Celebrant: Seeking to love God and our neighbor with all our heart, we pray for our needs and those of the world.
That the Church will lead us on our Lenten journey with hearts and minds renewed, so we may enter more fully into the mysteries of our redemption, we pray to the Lord…
That all Church leaders will be sources of grace and inspiration for the people of God, we pray to the Lord…
That national and world leaders will have the wisdom to discern what is best for their people, we pray to the Lord…
That God, who sent His Son to save and not to condemn, will touch the hearts of all who have had abortions, and bring them the gift of repentance, forgiveness, and healing, we pray to the Lord...
For those who are preparing for baptism and reception into the Church this Easter, we pray to the Lord…
That that sick may be healed and that those who have died may be granted a home in heaven, we pray to the Lord…
Loving Father, as you hear our prayers,
grant that we may follow the life-giving words
of your Son Jesus Christ, for He is Lord forever and ever. Amen.
The Most Basic Right
“The common outcry, which is justly made on behalf of human rights -- for example, the right to health, to home, to work, to family, to culture -- is false and illusory if the right to life, the most basic and fundamental right and the condition for all other personal rights, is not defended with maximum determination.” -- Pope John Paul II, Christifideles Laici (1988), n. 38.
2 Chr 36:14-16, 19-23
Watch a video with homily hints
The Gospel assigned for today brings us to the most well-known verse of the Bible, John 3:16 -- “God so loved the world that he gave his only Son, that everyone who believes in him might not perish, but have everlasting life.”
As Lent draws closer to its culmination in the Easter Triduum, it becomes clearer in the readings and prayers of the liturgy that this season is a great preparation for receiving the gift of eternal life obtained for us through the Lord’s Passion and Resurrection. The Catechumens of the Church prepare to receive this gift in baptism; the rest of us prepare for the renewal of our baptismal vows at Easter Mass; for all of us, it is the fulfillment of John 3:16.
The homilist might reflect that the purpose of Christ’s coming is that we “might not perish…but have life.” As The Gospel of Life makes clear, this promise of eternal life implies the sacrosanct character of natural life, which provides the foundation and context in which we accept this gift of everlasting life. His will is that human beings not perish – neither by losing their salvation, nor by being deprived of the opportunity to grasp it by being born and eventually hearing God’s word and living the faith. God always shows himself to be on the side of human life.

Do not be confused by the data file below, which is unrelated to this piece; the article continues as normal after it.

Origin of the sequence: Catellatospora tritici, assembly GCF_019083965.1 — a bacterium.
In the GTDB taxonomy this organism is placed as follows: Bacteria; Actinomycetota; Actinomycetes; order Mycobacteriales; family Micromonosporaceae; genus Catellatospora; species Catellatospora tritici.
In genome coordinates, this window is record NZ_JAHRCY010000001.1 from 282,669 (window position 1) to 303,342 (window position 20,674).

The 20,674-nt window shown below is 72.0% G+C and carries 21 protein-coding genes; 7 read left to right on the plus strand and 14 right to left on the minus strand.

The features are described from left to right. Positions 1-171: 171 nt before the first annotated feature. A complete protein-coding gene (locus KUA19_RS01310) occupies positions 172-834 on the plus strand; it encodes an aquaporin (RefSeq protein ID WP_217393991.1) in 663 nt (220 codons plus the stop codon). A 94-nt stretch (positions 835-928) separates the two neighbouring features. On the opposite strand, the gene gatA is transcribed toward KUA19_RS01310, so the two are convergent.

Yet the acceptance of life, natural and supernatural, and the defense of that life, creates division. “The light came into the world, but people preferred darkness to light.” This explains why we have to fight against the forces in our world that would destroy human life. He who would destroy it “does not come toward the light, so that his works might not be exposed.” Injustice in the world always flourishes when it is hidden. Those who support the culture of death in all its forms want to keep their actions hidden. Sr. Helen Prejean, who is a renowned advocate for abolishing the death penalty, writes, “I am convinced that if executions were made public, the torture and violence would be unmasked, and we would be shamed into abolishing executions” (Dead Man Walking, p.197). Those responsible for killing Terri Schiavo in 2005 likewise kept people out of her room – including volunteers in the very facility where she was staying. Armed police officers manned the door at all times. As I revealed to the news media, her death was far more horrific than the euthanasia advocates wanted the public to believe. And, of course, the reality of abortion continues to lie hidden. People never see the procedure on television or in print. People who do see it are often converted on the spot.
The application for us is that our Lenten journey, and our acceptance of light and life (baptismal symbols) empower us to abandon denial and face both good and evil head-on with honesty, and with confidence in the ultimate triumph of grace over sin, truth over falsehood, and life over death.